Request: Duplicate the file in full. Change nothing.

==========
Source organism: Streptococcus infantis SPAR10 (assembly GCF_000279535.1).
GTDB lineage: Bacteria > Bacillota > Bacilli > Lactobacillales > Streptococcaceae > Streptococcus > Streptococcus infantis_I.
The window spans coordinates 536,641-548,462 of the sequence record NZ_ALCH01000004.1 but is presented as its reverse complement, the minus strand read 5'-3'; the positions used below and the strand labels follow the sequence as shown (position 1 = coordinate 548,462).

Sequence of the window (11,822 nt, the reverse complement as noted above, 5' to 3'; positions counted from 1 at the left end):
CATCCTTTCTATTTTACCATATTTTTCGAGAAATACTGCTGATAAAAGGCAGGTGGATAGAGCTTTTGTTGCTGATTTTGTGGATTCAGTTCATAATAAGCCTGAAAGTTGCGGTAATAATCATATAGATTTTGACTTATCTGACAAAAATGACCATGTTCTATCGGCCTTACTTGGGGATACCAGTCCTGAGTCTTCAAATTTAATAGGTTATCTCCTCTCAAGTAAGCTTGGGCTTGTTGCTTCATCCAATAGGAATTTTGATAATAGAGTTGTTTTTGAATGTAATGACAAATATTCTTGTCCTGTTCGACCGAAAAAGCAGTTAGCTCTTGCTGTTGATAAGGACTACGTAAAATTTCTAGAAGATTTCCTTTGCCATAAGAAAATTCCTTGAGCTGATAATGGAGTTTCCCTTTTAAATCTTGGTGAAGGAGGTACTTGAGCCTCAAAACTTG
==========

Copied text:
Source organism: Streptococcus infantis SPAR10 (assembly GCF_000279535.1).
GTDB lineage: Bacteria > Bacillota > Bacilli > Lactobacillales > Streptococcaceae > Streptococcus > Streptococcus infantis_I.
The window spans coordinates 536,641-548,462 of the sequence record NZ_ALCH01000004.1 but is presented as its reverse complement, the minus strand read 5'-3'; the positions used below and the strand labels follow the sequence as shown (position 1 = coordinate 548,462).

Sequence of the window (11,822 nt, the reverse complement as noted above, 5' to 3'; positions counted from 1 at the left end):
CATCCTTTCTATTTTACCATATTTTTCGAGAAATACTGCTGATAAAAGGCAGGTGGATAGAGCTTTTGTTGCTGATTTTGTGGATTCAGTTCATAATAAGCCTGAAAGTTGCGGTAATAATCATATAGATTTTGACTTATCTGACAAAAATGACCATGTTCTATCGGCCTTACTTGGGGATACCAGTCCTGAGTCTTCAAATTTAATAGGTTATCTCCTCTCAAGTAAGCTTGGGCTTGTTGCTTCATCCAATAGGAATTTTGATAATAGAGTTGTTTTTGAATGTAATGACAAATATTCTTGTCCTGTTCGACCGAAAAAGCAGTTAGCTCTTGCTGTTGATAAGGACTACGTAAAATTTCTAGAAGATTTCCTTTGCCATAAGAAAATTCCTTGAGCTGATAATGGAGTTTCCCTTTTAAATCTTGGTGAAGGAGGTACTTGAGCCTCAAAACTTG